|Full Title:||1st Shared Task on Native Language Identification|
|Location:||Atlanta, GA, USA|
|Start Date:||13-Jun-2013 - 14-Jun-2013|
|Meeting Email:||click here to access email|
We are excited to organize the first shared task in Native Language Identification (NLI) which is the task of identifying the native language (L1) of a writer based solely on a sample of their writing. The task is framed as a classification problem where the set of L1s is known a priori. Most work has focused on identifying the native language of writers learning English as a second language. This problem has been growing in popularity and has motivated several ACL, NAACL and EMNLP papers, as well as a master’s and doctorate thesis.
Native Language Identification can be useful for a number of applications. First, it can be used in educational settings to provide more targeted feedback to language learners about their errors. It is well known that speakers of different languages make different kinds of errors when learning a language. A writing tutor system which can detect the native language of the learner will be able to tailor the feedback about the error and contrast it with common properties of the learner’s language. Second, native language is often used as a feature that goes into authorship profiling, which is frequently used in forensic linguistics.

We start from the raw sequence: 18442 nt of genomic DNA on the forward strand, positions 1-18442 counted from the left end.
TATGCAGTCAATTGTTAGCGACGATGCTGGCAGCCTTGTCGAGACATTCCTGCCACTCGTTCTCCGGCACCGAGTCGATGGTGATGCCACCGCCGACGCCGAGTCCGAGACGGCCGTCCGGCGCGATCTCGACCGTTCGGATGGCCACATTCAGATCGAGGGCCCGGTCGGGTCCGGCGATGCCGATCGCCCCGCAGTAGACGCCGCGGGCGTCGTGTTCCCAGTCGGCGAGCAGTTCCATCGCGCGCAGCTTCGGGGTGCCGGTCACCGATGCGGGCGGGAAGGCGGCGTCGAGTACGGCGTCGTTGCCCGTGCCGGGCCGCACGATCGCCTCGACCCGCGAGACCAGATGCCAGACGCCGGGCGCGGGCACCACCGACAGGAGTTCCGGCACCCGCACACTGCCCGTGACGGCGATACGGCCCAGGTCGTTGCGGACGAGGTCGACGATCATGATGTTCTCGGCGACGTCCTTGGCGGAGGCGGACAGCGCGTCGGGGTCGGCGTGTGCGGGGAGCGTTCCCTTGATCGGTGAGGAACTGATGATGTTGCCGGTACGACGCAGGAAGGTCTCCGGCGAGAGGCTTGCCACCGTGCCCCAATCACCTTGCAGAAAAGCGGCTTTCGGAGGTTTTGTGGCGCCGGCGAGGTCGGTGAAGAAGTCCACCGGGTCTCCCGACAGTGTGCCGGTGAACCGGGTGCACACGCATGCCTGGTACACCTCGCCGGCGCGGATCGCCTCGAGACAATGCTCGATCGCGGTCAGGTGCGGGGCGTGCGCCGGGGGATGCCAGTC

The goal of this task is to provide a space to evaluate different techniques and approaches to Native Language Identification. To date, it has been difficult to compare approaches due to issues with training and testing data and a lack of consistency in evaluation standards. In this shared task, we provide a new data set as well provide a framework where different NLI systems can be finally compared. The shared task will be co-located with the 8th Workshop on Innovative Use of NLP for Building Educational Applications on June 13 or 14 in Atlanta, USA:
|Linguistic Subfield:||Computational Linguistics|
This is a session of the following meeting:
8th Workshop on Innovative Use of NLP for Building Educational Applications
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